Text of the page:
Patients with inflammatory rheumatic disease more likely to be hospitalized with COVID-19
Patients with inflammatory rheumatic disease exhibited a higher incidence of COVID-19 hospitalization than the general population, and those with rheumatoid arthritis are at a greater risk for severe outcomes, according to data.
“Patients with inflammatory rheumatic diseases often receive immunosuppressive treatment and some may have lung, kidney or cardiovascular disease due to inflammation,” René Cordtz, MD, of Aalborg University Hospital, in Denmark, told Healio Rheumatology. “This has naturally raised concerns on how the COVID-19 pandemic affects these patients and if changes in the management of these patients are warranted.
“In Denmark, access to health care is free and universal for all residents, which, in combination with the extensive nationwide registers, enabled us to provide real-world evidence on the risk of COVID-19 hospitalization in patients with inflammatory rheumatic disease in an unselected cohort, including all 4.8 million adult Danish residents,” he added. “We believe this study, in addition to the existing data, provide useful information for our patients, rheumatologists, and healthcare authorities as well as decision makers.”
To analyze the incidence of severe COVID-19, as well as COVID-19 hospitalizations, among patients with inflammatory rheumatic disease, including those with RA, Cordtz and colleagues conducted a population-based observational cohort study, based on several linked nationwide registers in Denmark. Focusing on the period from March 1, 2020, to Aug. 12, 2020, the researchers estimated the adjusted incidence of COVID-19 hospitalization among patients with RA, spondyloarthritis, psoriatic arthritis, connective tissue disease and vasculitides, as well as those without inflammatory rheumatic disease.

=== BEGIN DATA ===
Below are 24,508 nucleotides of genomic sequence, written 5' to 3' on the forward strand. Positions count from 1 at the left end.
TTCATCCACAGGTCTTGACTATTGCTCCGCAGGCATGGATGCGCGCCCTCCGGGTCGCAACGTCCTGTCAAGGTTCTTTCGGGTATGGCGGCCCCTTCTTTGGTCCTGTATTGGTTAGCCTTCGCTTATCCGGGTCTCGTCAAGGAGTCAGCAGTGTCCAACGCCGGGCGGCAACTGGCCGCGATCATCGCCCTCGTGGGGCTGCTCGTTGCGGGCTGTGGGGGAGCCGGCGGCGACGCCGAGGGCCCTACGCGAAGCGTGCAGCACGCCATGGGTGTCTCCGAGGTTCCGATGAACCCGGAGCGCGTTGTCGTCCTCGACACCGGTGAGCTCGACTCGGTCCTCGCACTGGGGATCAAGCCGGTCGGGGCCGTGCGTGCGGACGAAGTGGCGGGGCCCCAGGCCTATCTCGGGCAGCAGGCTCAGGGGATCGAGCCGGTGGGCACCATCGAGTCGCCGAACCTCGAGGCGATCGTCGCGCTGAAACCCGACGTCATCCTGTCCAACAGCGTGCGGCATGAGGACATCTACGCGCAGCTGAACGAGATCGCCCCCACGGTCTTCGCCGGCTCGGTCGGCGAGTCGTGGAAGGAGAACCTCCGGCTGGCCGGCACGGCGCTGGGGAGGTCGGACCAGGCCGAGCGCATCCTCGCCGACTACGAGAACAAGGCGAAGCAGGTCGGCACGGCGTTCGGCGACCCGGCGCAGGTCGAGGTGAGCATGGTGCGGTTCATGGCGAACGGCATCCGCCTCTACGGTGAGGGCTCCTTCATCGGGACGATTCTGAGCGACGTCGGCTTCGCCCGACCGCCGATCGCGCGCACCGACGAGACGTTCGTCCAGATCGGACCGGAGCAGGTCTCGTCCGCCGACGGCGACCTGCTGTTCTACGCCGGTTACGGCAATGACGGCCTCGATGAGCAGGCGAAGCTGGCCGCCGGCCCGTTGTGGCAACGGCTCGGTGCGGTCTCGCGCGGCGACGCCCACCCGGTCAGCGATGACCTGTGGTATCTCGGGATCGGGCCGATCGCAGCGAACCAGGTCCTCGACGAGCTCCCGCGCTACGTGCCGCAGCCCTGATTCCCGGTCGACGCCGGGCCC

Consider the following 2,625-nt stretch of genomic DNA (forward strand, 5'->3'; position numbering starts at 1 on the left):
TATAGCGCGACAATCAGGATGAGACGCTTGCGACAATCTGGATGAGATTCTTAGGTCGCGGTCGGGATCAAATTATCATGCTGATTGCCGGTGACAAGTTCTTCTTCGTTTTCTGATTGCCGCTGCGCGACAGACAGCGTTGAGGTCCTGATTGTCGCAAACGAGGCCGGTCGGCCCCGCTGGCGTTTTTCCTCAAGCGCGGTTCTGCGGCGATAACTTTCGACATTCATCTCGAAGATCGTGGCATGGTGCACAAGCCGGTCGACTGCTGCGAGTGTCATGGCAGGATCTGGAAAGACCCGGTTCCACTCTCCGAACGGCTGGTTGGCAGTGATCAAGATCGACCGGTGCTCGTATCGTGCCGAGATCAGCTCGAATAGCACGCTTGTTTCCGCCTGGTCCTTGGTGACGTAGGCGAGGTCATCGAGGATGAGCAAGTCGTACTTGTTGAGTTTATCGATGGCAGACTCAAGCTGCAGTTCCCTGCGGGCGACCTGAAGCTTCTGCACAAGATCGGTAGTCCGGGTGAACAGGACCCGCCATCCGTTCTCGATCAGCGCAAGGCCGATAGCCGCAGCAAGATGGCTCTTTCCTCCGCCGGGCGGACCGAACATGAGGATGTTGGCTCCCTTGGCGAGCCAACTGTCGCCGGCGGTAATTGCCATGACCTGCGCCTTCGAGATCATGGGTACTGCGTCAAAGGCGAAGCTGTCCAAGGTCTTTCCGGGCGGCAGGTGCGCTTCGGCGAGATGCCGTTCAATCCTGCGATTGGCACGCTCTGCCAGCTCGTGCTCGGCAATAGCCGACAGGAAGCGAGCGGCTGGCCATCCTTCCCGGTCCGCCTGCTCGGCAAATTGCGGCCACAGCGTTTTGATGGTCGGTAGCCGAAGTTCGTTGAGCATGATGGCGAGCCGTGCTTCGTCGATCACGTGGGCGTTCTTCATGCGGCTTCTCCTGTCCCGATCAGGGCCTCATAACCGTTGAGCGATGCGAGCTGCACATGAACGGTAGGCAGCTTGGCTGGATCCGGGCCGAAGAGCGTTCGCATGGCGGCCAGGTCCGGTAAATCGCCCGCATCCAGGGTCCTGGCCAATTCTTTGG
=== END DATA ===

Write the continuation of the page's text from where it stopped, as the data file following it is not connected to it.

In addition, the researchers estimated the incidence of COVID-19 hospitalization specifically among patients with RA who received TNF inhibitors, hydroxychloroquine or glucocorticoids. Cordtz and colleagues also assessed the incidence of severe COVID-19 — defined as intensive care use, respiratory distress syndrome or death — among those with RA, as well as those without any inflammatory rheumatic disease, who were admitted to the hospital. In all, the researchers included 58,052 patients with inflammatory rheumatic disease, with 29,440 having RA. Patients were compared with 4.5 million members of the Danish general population.
According to the researchers, in their partially adjusted findings, patients with inflammatory rheumatic disease demonstrated an increased incidence of hospitalization with COVID-19, compared with the general population (HR = 1.46; 95% CI, 1.15-1.86). The strongest associations were for patients with RA (HR = 1.72; 95% CI, 1.29-2.3) and vasculitides (HR = 1.82; 95% CI, 0.91-3.64). Patients with RA who were hospitalized with COVID-19 admitted demonstrated a hazard ratio of 1.43 (95% CI, 0.80-2.53) for a severe outcome.
There was no association between an increased incidence of COVID-19 hospitalization and the use of TNF inhibitors, hydroxychloroquine or glucocorticoids.
“Our findings indicate that inflammatory rheumatic disease is a risk factor for COVID-19 hospitalization, and, in our opinion, strengthens the foundation for advising these patients to strict adherence to national COVID-19 preventive guidelines and get the vaccine when offered,” co-author Jesper Lindhardsen, MD, PhD, of Rigshospitalet, in Copenhagen, told Healio Rheumatology. “Another implication is that health authorities should consider including these patients in the at-risk groups of individuals to be prioritized in the vaccination programs — of course with respect to other stronger risk factor such as advanced age, severe lung disease and other conditions.
“Our study did not identify any particular risk of COVID-19 related admissions due to treatment with TNF-inhibitors, hydroxychloroquine, or glucocorticoids, and thus supports that treatments should be continued as usual,” he added. “However, this should of course be based on an individual assessment and a dialogue between the patient and rheumatologist.”